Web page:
Exhibition Review: Provo
Andy Warhol, Murakami, & the Cult of Cool
In the fall of 1965, the Institute for Contemporary Art in Philadelphia hosted a retrospective of Andy Warhol’s work. Warhol having captured the attention of both the art world and popular culture, the exhibition drew a mob of over 4,000 people who clamored so tightly into the gallery that Sam Green, the museum’s director, felt it best to remove all of Warhol’s work from the walls. “It was,” according to Warhol, “fabulous! An art exhibition with no art!” But certainly, this was not entirely true. The artist himself was there, as was Edie Segwick, as the main attraction.
Flash forward to this year’s fall opening of the Freedman Family collection, Think Flat: The Art of Andy Warhol & Takashi Murakami, at the Brigham Young University Museum of Art. As with ICA Philly forty-seven years ago, the BYUMOA Warhol exhibition opened with droves of people, capping out with an impressive 2,675 in attendance. Admirers crowded the basement galleries to celebrate Warhol, his iconic pop style and his contemporary Japanese counterpart, Takashi Murakami.
All of this attention begs critical analysis. In the recent late August edition of The New Republic, Jed Perl calls Warhol “wildly overrated,” asserting that “there is something comedic about [his] lofty reputation with art historians giving him the sort of attention once reserved for Poussin.” The article specifically focused on LA MOCA’s The Painting Factory: Abstraction after Warhol exhibition, which recently closed. Perl’s main critique is that Warhol’s work has little influence on contemporary painting and felt that his contribution was unoriginal, asserting that others were investigating similar ideas “long before Warhol got to work with his silk screens.”
Yet where MOCA fails for Perl, BYUMOA succeeds. Think Flat puts Murakami’s Japanese anime-obsessed subculture in context with Warhol’s persistent superficiality, continual repeating patterns and his obsession with the cult of cool. Its walls lined with foil, a la Warhol’s factory, the exhibition is hung in conversational pairings: Warhol’s ten Marilyns face Murakami’s twelve prints of Mr. DOB, his Mickey Mouse-like anime figure, all titled, "And Then, And Then, And Then, And Then, And Then" (1996-2008); both artists paired with pop musicians to create album covers, such as the Rolling Stones, for Warhol and Kanye West, for Murakami, and BYU intermixes these various covers, along with their soundtracks, in the entry; and Murakami’s Louis Vuitton canvases hang close to Campbell soup cans.
What emerges are pieces, both by Murakami and by Warhol, that are empty, empty, empty of overt feeling and that blatantly reject meaning beyond consumerism, products and fame. They are flat. Flat for the sake of flatness and cool to the point of iciness. Warhol’s subject matter manifests an American obsession with stardom and Murakami consistently depicts Japanese cute, where childish fantasy and anime figurines are embraced with, what curator Jeff Lambson calls, “the same zeal as real celebrities.”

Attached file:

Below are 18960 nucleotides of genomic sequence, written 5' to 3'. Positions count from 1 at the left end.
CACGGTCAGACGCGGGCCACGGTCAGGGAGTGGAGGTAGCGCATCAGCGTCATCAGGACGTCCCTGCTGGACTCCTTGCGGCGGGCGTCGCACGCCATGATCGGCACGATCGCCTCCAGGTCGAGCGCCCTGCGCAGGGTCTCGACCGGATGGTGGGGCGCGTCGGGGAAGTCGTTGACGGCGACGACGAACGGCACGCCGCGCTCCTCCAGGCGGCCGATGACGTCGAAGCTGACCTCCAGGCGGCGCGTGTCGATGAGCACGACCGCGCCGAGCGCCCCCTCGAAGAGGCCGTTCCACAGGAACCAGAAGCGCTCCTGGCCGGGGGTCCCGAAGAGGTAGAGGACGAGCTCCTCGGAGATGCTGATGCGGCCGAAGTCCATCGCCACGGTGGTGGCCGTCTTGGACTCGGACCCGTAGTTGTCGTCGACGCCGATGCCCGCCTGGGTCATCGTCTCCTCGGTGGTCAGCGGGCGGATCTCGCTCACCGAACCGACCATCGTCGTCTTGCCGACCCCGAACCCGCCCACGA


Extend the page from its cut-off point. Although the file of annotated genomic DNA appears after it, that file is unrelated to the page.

As for Perl’s critique of Warhol’s so-called “over-rated” place within the Pantheon of Artists, it seems an unfounded criticism. Warhol appropriates campy images of the Queen and Coca-cola, both of which he imbues, whether seemingly mundane or not, with celebrity status indifferently blurring the boundary between high and low art. This may seem, to some, an absurd investigation because Warhol’s critique of the highbrow art world has clearly been canonized. However, both Murakami and Warhol have built their careers through this dissolution and hierarchical disruption, and the art world has a long precedence of incorporating artists that critique it.
According to Murakami, “the gap between high and low cultures is now almost gone. In a literal sense, a ‘superflat’ culture has emerged.” This superflat culture is all around us, much more so now than in Warhol’s time and perhaps that is why his work still carries with it such excessive currency. Learning and culture, in the era of Wikipedia, is rhizomatic. YouTube, blogs, reality TV shows, social media, and twitter, are our new cultural landscape, where the everyday man and woman often receive their 15 minutes of fame. This Warholian flattening of visual hierarchy is re-enforced in the gallery where photo-booth pictures of the opening’s attendees hang alongside pricy artwork. Art patron becomes art product and her presence garners the lofty and coveted position of the museum wall.
Product is the keyword here. In the case of Murakami, his super-cute flower motif, seen in Killer Pink (2003), repeats not only on copyrighted stamped prints but also on campy gift shop items such as pillows, buttons, hand towels, stickers, key chains, and more. Produced in a factory assembly-line studio, called Kaikai Kiki, Co., Murakami imagines art as a consumer product, as a consumable product.
Murakami is selling us something, Warhol is selling us something, and what they are selling is the cult of cool. All of which brings us back to the jam-packed opening at BYUMOA. It is perhaps this central element in Warhol and Murakami that audiences and art world elite alike really buy into when they flock to the museum, visually consuming the art products they see.